Written by CNN Staff
Law enforcement agencies around the world are hunting for more Swiss bank accounts that might hold billions of dollars of illicitly earned money following a coordinated series of investigations by the US and Swiss authorities.
Many banks are now open to face massive legal bills and fines. Others, including Switzerland’s largest wealth manager, UBS , have voluntarily handed over client data to authorities, with UBS making the first move last year after the US launched a criminal investigation targeting other Swiss banks for suspected tax evasion.
The United States Department of Justice filed a civil action seeking information about 1,300 “UBS client files,” according to its website on Wednesday. However, such information may not be immediately available to the public and individuals must consent to receiving it, which is often the case.
READ: You can now buy a Swiss bank account from the United States without leaving your country
The civil action by the DOJ seeks data under the Foreign Account Tax Compliance Act (FATCA), legislation signed into law in 2010 that was designed to crack down on the use of offshore tax havens for tax evasion.
According to the DOJ website, “Under FATCA, which requires the submission by foreign financial institutions of information about certain U.S. persons’ financial accounts, financial institutions are required to respond to information requests from the IRS with certain minimum information to help the IRS identify taxpayers.”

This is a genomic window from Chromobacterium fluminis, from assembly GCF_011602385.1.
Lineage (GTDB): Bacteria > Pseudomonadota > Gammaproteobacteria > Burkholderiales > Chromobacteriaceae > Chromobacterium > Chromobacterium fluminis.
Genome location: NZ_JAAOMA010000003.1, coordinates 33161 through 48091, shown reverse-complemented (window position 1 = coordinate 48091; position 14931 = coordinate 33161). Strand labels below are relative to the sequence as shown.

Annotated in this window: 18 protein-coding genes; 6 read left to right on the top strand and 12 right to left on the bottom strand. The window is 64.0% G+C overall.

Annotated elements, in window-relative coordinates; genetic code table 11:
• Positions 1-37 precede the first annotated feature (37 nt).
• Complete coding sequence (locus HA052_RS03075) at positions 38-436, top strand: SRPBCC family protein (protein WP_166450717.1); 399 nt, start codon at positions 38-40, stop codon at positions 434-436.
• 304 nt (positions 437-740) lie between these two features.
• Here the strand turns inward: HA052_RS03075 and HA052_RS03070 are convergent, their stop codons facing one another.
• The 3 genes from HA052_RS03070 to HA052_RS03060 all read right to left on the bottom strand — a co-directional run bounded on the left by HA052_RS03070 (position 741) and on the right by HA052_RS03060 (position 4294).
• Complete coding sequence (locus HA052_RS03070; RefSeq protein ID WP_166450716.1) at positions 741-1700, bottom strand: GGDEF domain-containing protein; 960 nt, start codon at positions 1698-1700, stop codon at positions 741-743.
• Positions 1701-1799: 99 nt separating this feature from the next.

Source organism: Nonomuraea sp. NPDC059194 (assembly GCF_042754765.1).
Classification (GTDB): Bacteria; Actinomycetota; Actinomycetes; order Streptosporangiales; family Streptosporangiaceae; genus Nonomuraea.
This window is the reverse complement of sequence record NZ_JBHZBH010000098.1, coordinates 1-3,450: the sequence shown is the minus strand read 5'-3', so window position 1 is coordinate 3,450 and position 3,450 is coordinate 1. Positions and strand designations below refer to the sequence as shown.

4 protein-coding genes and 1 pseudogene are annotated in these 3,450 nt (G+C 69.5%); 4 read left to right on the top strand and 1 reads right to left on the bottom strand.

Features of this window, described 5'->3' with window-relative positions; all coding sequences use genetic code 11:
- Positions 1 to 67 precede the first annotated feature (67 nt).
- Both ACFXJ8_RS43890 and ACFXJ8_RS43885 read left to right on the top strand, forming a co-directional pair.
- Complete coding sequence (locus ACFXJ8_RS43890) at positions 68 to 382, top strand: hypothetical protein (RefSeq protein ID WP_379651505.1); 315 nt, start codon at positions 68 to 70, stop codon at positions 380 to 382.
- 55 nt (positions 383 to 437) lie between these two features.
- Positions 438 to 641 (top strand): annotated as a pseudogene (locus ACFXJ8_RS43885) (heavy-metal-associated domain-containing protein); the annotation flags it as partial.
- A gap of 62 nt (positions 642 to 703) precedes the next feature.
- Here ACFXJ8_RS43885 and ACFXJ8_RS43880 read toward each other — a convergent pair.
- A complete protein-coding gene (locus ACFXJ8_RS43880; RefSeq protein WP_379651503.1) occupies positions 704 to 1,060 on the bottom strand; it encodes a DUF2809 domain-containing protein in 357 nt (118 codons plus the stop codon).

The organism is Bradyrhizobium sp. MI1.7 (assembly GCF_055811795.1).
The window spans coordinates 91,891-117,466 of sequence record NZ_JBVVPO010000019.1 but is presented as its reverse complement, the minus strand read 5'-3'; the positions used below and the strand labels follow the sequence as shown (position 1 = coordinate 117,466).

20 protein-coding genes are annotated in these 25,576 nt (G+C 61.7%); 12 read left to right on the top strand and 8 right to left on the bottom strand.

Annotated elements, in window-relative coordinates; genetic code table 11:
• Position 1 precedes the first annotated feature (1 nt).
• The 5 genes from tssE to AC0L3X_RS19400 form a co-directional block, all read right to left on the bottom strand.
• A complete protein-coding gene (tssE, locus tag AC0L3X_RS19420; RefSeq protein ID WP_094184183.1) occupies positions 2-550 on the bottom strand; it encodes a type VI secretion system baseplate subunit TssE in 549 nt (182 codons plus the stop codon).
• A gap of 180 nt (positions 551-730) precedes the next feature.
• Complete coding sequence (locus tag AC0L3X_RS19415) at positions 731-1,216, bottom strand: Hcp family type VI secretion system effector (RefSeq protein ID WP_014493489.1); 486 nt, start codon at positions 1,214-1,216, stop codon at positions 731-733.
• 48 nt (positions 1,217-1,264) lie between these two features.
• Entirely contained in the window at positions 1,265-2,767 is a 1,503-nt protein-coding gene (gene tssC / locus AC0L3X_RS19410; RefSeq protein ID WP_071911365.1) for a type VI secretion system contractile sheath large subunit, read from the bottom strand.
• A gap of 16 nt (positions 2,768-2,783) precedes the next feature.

Specifically, the DOJ is seeking information from countries, such as Norway, that have yet to sign FATCA. These governments have until June 13 to sign up.
In addition to Norway, Switzerland has already seen some diplomatic repercussions. It has lost the support of some European countries in trying to have the Justice Department’s FATCA lawsuit brought to court.
READ: What is Panama? That country’s secret bank accounts are in the spotlight
Bill Belichick, who built the New England Patriots into one of the best teams in football under his stewardship, agreed to pay $1.34 million after the US Securities and Exchange Commission (SEC) began investigating him over allegations that he used an undeclared foreign bank account to avoid taxes, The Wall Street Journal reported.
US President Donald Trump’s own finances, meanwhile, are the subject of a massive investigation by the US Special Counsel Robert Mueller over allegations that he orchestrated a scheme to make millions of dollars on real estate transactions and golf-course developments using Russian cash.
Aside from the Financial Times, a number of other news organizations, including Reuters and Reuters news agency, are at the forefront of a clampdown on tax evasion and currency corruption. The latter tracks illicit actions such as money laundering and the misuse of central bank currency reserves.
Story by Nick Nicolson, CNN